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At work I own a relatively small software tool (~25k lines of java), and I have been using a Git repo to revision it. Now the tool is going to be part of a larger package that is maintained in a totally different environment by other people, which uses SVN. But I still want to maintain the flexibility of my Git repo, so that I am not rigidly tied to the larger package's release schedule.

Is there a way I can keep my local area in sync with both revision control systems in a way that avoids uploading .svn files to git, and .git files to SVN? Ideally I'd want to keep committing the minor edits to Git, and then periodically push to SVN when requested, all from the same directory. Or am I doomed to keep copying files between two directories on my system?

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use git svn...see the help docs by googling –  Jayram Sep 3 '13 at 6:29

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Your best option is probably to use git-svn. This allows you to use git as a frontend for a Subversion repository.

The simplest way to do this would be:

  • create a SVN repository for the software (or use an existing repo)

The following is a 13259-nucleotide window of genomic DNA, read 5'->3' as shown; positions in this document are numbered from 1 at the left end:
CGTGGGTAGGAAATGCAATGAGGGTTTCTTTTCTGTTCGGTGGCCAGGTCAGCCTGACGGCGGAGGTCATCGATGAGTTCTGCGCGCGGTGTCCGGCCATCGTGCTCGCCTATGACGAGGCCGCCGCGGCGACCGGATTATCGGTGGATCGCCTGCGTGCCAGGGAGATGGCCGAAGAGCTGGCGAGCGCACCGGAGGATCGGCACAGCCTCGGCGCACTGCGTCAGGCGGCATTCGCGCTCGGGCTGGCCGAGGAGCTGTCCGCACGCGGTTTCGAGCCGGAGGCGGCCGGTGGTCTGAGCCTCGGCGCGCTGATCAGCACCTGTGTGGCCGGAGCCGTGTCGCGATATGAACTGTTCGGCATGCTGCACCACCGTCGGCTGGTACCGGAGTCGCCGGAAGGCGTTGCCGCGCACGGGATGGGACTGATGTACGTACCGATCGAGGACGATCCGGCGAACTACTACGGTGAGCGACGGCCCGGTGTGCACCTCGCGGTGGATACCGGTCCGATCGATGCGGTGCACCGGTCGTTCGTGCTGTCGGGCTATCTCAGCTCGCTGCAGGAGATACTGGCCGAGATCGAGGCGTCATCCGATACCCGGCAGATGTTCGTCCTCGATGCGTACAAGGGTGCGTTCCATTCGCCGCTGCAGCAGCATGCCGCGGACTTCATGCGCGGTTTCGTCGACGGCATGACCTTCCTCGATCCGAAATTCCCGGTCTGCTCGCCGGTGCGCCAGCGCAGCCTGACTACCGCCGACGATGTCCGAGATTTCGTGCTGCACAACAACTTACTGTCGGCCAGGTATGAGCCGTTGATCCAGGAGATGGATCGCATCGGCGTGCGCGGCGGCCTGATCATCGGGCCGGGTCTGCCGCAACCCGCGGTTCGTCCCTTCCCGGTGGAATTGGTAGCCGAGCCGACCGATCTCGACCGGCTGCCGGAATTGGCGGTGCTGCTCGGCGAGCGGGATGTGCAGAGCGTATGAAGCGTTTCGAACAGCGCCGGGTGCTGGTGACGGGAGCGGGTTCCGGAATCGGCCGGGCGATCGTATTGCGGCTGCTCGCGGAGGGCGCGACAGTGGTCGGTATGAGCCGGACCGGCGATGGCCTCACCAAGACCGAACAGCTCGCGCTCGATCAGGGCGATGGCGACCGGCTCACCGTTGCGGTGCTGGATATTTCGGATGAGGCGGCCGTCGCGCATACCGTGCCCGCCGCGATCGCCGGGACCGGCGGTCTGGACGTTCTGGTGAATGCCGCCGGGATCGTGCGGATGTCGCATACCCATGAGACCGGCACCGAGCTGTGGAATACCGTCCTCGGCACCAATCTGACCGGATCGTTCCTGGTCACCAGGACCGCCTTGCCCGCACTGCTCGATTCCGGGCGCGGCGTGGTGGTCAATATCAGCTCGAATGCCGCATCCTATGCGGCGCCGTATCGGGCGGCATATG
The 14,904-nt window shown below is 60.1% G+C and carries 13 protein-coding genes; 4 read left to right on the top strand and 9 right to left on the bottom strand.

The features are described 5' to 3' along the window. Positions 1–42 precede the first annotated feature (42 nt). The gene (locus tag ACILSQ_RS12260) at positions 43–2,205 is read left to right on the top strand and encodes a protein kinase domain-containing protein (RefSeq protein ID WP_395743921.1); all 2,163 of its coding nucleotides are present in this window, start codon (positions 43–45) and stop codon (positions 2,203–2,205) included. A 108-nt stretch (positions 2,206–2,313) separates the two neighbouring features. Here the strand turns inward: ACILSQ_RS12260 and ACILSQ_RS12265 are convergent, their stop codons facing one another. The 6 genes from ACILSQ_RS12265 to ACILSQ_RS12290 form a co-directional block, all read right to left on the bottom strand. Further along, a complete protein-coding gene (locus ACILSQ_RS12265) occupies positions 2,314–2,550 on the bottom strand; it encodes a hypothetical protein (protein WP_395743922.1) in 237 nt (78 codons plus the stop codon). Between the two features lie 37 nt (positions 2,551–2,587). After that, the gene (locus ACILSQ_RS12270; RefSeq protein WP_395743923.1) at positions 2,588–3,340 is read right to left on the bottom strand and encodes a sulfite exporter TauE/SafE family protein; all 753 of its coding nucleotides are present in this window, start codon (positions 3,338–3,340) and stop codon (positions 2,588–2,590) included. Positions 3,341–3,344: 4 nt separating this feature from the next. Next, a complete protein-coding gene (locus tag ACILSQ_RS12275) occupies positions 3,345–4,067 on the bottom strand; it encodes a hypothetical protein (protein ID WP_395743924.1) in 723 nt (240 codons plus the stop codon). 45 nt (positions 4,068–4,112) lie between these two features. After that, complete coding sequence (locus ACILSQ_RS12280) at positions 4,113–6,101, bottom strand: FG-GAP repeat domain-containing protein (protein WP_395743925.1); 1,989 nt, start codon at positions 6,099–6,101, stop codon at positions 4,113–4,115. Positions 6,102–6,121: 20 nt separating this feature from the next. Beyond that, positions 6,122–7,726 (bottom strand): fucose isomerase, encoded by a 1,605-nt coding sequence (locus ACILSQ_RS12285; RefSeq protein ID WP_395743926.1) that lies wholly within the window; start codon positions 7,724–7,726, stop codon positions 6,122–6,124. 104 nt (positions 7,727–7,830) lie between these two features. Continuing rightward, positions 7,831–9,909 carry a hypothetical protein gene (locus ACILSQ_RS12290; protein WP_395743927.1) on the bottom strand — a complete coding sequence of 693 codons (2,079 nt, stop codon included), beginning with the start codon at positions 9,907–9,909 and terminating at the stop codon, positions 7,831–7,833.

• commit the software to SVN once (as a bunch of folders, using svn commit)
  • use git svn clone to fetch the software as a git repository

The disadvantage is that you lose the git history you have created so far.

If you want to keep the git history, things will get a bit more complex (because SVN cannot represent some aspects of git's history, particularly branches). Basically you'd:

  • create an empty SVN repo
  • check it out using git svn clone
  • import your existing git commits into this git repo
  • push them to the SVN repo (git svn dcommit)

The "import your existing git commits" is where things will get tricky (for example, you will have to rebase on top of the initial commit in the git svn repo, then git svn dcommit will rebase again, which will play havoc with merge commits. However, if you can live with e.g. branches not being represented totally faithfully, you should be fine.

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